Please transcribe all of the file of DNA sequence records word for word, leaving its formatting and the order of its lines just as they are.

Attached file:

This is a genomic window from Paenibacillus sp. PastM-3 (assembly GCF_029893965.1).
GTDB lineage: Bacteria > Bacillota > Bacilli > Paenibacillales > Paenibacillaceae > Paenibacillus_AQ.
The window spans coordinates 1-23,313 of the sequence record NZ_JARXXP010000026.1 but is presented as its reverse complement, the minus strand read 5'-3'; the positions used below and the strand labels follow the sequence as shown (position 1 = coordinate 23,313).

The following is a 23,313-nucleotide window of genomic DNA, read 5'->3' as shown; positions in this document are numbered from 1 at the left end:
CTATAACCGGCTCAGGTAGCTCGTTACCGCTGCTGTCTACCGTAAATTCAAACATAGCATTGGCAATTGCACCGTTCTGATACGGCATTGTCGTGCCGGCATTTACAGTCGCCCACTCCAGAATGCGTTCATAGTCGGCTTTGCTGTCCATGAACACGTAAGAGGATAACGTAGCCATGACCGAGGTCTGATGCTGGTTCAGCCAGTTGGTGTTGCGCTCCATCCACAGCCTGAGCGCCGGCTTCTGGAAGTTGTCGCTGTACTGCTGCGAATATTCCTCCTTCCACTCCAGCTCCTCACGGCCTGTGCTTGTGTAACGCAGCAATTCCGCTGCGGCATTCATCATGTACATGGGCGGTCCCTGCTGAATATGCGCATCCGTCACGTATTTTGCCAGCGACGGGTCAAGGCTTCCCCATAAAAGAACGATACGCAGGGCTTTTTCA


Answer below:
This is a genomic window from Paenibacillus sp. PastM-3 (assembly GCF_029893965.1).
GTDB lineage: Bacteria > Bacillota > Bacilli > Paenibacillales > Paenibacillaceae > Paenibacillus_AQ.
The window spans coordinates 1-23,313 of the sequence record NZ_JARXXP010000026.1 but is presented as its reverse complement, the minus strand read 5'-3'; the positions used below and the strand labels follow the sequence as shown (position 1 = coordinate 23,313).

The following is a 23,313-nucleotide window of genomic DNA, read 5'->3' as shown; positions in this document are numbered from 1 at the left end:
CTATAACCGGCTCAGGTAGCTCGTTACCGCTGCTGTCTACCGTAAATTCAAACATAGCATTGGCAATTGCACCGTTCTGATACGGCATTGTCGTGCCGGCATTTACAGTCGCCCACTCCAGAATGCGTTCATAGTCGGCTTTGCTGTCCATGAACACGTAAGAGGATAACGTAGCCATGACCGAGGTCTGATGCTGGTTCAGCCAGTTGGTGTTGCGCTCCATCCACAGCCTGAGCGCCGGCTTCTGGAAGTTGTCGCTGTACTGCTGCGAATATTCCTCCTTCCACTCCAGCTCCTCACGGCCTGTGCTTGTGTAACGCAGCAATTCCGCTGCGGCATTCATCATGTACATGGGCGGTCCCTGCTGAATATGCGCATCCGTCACGTATTTTGCCAGCGACGGGTCAAGGCTTCCCCATAAAAGAACGATACGCAGGGCTTTTTCA